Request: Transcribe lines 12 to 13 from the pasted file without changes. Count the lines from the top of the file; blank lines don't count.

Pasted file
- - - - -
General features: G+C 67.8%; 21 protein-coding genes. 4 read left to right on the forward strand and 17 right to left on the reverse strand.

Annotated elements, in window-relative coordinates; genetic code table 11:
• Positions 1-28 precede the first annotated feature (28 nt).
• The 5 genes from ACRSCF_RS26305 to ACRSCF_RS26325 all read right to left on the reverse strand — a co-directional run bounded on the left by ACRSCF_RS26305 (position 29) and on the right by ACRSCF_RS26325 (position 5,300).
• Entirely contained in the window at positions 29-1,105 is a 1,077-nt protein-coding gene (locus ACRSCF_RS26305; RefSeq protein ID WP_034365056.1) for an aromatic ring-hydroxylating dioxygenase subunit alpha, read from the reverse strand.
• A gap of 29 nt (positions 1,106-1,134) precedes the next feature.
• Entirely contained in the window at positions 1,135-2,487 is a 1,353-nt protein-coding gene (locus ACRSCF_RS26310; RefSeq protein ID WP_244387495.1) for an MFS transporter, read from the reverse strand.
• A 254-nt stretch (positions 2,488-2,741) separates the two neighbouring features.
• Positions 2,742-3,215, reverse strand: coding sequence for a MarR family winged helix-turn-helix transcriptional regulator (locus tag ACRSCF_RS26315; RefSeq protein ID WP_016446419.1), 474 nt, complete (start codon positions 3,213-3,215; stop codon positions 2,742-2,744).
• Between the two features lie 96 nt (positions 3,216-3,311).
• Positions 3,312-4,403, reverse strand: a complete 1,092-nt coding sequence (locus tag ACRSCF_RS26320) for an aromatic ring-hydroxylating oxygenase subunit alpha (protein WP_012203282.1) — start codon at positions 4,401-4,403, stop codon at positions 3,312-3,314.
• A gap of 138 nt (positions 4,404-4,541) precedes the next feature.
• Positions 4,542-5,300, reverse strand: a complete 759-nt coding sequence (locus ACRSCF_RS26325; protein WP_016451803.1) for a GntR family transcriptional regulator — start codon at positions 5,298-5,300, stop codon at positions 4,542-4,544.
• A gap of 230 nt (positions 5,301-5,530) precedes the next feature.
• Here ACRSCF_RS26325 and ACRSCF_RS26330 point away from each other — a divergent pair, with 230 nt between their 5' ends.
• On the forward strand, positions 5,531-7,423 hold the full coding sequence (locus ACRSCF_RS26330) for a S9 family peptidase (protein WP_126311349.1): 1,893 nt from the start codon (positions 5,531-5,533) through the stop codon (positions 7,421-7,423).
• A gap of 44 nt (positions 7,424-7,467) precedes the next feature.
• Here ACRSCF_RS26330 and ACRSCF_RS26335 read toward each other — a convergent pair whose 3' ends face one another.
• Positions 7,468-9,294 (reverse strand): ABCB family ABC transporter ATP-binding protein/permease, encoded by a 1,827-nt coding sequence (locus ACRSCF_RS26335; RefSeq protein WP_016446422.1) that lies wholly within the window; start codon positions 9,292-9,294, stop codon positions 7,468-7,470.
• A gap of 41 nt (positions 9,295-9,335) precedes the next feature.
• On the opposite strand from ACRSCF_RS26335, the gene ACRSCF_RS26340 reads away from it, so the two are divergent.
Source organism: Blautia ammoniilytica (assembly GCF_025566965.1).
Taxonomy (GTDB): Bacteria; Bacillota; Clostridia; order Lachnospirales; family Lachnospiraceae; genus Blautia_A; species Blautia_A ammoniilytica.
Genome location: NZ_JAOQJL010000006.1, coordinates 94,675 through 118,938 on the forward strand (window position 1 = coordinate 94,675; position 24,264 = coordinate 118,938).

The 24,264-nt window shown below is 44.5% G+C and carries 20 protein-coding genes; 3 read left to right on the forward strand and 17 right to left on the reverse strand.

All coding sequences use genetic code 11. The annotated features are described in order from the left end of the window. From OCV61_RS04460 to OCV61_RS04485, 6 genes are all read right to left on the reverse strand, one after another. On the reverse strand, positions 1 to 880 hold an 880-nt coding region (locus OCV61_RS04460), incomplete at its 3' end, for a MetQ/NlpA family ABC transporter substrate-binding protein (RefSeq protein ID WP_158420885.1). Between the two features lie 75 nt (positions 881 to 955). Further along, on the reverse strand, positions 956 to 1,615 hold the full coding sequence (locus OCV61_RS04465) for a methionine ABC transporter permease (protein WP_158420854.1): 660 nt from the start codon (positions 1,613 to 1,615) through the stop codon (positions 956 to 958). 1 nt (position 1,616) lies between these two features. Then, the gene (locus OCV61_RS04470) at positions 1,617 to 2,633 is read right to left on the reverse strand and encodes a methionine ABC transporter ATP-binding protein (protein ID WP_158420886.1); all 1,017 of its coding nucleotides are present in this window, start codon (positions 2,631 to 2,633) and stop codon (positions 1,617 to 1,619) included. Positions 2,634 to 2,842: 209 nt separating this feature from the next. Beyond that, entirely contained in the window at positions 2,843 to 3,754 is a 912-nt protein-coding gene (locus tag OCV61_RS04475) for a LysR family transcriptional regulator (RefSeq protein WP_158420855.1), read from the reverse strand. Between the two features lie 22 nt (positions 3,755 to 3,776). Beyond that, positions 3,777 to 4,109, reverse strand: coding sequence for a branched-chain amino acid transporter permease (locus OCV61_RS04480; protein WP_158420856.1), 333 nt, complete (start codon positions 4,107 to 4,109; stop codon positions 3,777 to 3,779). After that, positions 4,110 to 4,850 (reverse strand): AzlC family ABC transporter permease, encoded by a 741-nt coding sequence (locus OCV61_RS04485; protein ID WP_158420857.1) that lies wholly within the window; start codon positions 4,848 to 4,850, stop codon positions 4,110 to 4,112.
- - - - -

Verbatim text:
• A gap of 138 nt (positions 4,404-4,541) precedes the next feature.
• Positions 4,542-5,300, reverse strand: a complete 759-nt coding sequence (locus ACRSCF_RS26325; protein WP_016451803.1) for a GntR family transcriptional regulator — start codon at positions 5,298-5,300, stop codon at positions 4,542-4,544.